In this paper we present an overview of Dutch HRM Research in the last decade, based on a content analysis of academic journals in this area. Also included is a comparison between UK and USA research, on the one hand, and Dutch research, on the other. Looking back, we conclude that HRM research in the Netherlands has had a relatively institutional character and has been less focused on HRM activities in a narrow sense. Dutch HRM researchers have paid less attention to the strategic positioning of HRM, to the redesign of HRM tools in the area of through-flow and performance management (appraisal, reward systems, feedback mechanisms) and to the monitoring of the effects of HRM. In this way HRM research has not reflected the key HRM issues occupying the attention of practitioners. From more recent patterns, however, we expect Dutch HRM research increasingly to reflect managerial concerns. This does not imply full convergence with US patterns, especially given the Dutch traditions in industrial relations and personnel management. The challenge for Dutch research on HRM is to find the right balance between market forces and institutional arrangements, including a fair position for the workers; this will have to do justice to the long established tradition of industrial democracy and consultation practices among the various stakeholders.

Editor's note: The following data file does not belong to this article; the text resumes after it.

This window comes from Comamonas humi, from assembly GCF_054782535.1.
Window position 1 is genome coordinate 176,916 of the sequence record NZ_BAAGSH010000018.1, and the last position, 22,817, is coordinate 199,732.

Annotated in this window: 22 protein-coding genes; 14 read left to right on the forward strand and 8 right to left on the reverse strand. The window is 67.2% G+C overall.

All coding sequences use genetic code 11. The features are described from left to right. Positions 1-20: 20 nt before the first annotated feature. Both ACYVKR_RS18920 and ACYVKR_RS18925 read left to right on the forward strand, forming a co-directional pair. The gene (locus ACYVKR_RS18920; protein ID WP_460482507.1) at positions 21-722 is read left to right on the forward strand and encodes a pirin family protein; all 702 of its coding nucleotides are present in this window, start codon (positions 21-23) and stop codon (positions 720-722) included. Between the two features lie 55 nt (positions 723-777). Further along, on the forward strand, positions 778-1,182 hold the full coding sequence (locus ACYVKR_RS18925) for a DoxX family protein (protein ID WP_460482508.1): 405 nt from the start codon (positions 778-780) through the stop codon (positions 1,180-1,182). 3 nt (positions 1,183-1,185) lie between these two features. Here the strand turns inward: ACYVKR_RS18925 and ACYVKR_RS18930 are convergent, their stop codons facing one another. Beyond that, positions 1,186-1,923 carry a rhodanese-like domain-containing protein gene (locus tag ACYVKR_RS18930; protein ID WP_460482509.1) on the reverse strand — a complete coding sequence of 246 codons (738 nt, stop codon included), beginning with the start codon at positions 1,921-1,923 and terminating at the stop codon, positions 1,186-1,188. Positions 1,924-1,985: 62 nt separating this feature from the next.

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International Journal of Human Resource Management
Erasmus Research Institute of Management

Looise, J.K, & Paauwe, J. (2001). HR research in the Netherlands: Imitation and innovation. International Journal of Human Resource Management, 12(7), 1203–1217. doi:10.1080/09585190110068403